A Letter to Ms. (or Mr.) Perfect

Just a quick preface to today’s post. Seven years ago, when I started my journey towards recovery from Binge-Eating Disorder, I came to realize that there were “critics” living in my head. I heard their unhelpful chatter all day, every day. And I needed to stop them. Today, I share with you a letter to one of my inner critics…

Dear Ms. Perfect,

I realize it’s been quite a long time since I wrote to you. I’m also now realizing that silence is not golden. It seems as though you need a reminder that I do not need, or want, your opinions anymore. Yes, there was a time in my life when I thought you were helpful. Your constant chatter — “You can do better” and “An A- isn’t good enough” and “Don’t eat that food, it’s BAD for you” — gave me something to focus on and control when other things in my life were chaotic. I even agreed with you back then: yes, if I get an A instead of an A-, people might like me more and yes, if I don’t eat that BAD food, I might be skinnier and if I’m skinnier, I’ll be happier. You know how THAT story went.

I finally realized in 2005 that you make empty promises. You claim that perfection is attainable. You argue that I won’t or can’t be happy until I do better, look better, am better. You pretend that relationships are formed and built on how smart, how talented, and how pretty I am. Guess what? I’ve learned the truth. All of that is a lie.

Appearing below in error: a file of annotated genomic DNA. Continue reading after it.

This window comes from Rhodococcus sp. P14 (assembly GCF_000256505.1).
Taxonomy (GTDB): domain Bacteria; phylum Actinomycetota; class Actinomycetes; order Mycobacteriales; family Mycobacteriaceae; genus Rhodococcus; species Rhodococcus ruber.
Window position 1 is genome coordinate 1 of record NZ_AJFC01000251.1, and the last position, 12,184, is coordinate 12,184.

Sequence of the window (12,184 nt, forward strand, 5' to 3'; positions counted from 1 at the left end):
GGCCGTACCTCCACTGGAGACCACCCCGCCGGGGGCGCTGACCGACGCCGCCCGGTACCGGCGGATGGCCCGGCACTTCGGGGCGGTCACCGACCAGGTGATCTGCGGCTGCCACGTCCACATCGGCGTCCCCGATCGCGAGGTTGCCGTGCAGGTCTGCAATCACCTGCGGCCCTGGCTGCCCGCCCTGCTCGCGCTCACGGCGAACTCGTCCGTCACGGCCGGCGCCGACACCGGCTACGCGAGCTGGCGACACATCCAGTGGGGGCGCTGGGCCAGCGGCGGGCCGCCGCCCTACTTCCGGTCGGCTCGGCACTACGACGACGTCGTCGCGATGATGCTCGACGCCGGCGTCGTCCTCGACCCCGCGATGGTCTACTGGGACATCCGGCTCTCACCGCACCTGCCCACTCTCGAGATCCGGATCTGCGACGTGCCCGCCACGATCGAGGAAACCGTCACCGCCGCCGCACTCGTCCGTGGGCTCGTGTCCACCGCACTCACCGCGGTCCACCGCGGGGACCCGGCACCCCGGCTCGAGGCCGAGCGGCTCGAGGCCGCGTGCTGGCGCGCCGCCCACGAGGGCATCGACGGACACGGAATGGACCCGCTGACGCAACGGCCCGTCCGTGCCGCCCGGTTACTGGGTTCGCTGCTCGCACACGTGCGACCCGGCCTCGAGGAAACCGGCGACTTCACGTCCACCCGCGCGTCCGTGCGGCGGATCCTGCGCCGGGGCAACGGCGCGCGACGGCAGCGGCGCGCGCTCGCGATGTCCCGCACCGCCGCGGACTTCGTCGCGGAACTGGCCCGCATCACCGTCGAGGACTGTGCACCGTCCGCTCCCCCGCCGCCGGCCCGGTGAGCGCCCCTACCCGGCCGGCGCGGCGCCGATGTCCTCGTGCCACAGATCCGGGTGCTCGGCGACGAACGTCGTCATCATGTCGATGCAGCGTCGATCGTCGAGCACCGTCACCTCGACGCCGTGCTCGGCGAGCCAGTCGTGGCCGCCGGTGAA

I’ve learned to be happy with who I am, not how smart I am, how talented, or how pretty. I’ve recognized (finally) that perfection is a myth and that spending all my time trying to attain the unattainable is agony. I’ve formed dozens of close relationships just by opening up my heart, being willing to listen to someone, or sharing a bit of my inner self.

So, Ms. Perfect, when you started talking in my ear again this week, telling me to look prettier, act more proper, and stay at work late to finish everything and impress others, I whispered, “no”. But now that I have more strength, I’m shouting it: NO! I will not cater to your unrealistic demands that have never given me anything other than stomach ailments, racing thoughts and insomnia. I know the TRUTH about what’s expected of me in life and perfection is not it.

I hope I won’t have to talk to you about this again soon. But if so, I’m strong enough.

Peaceably, healthfully, and joyfully NOT yours,

Megan

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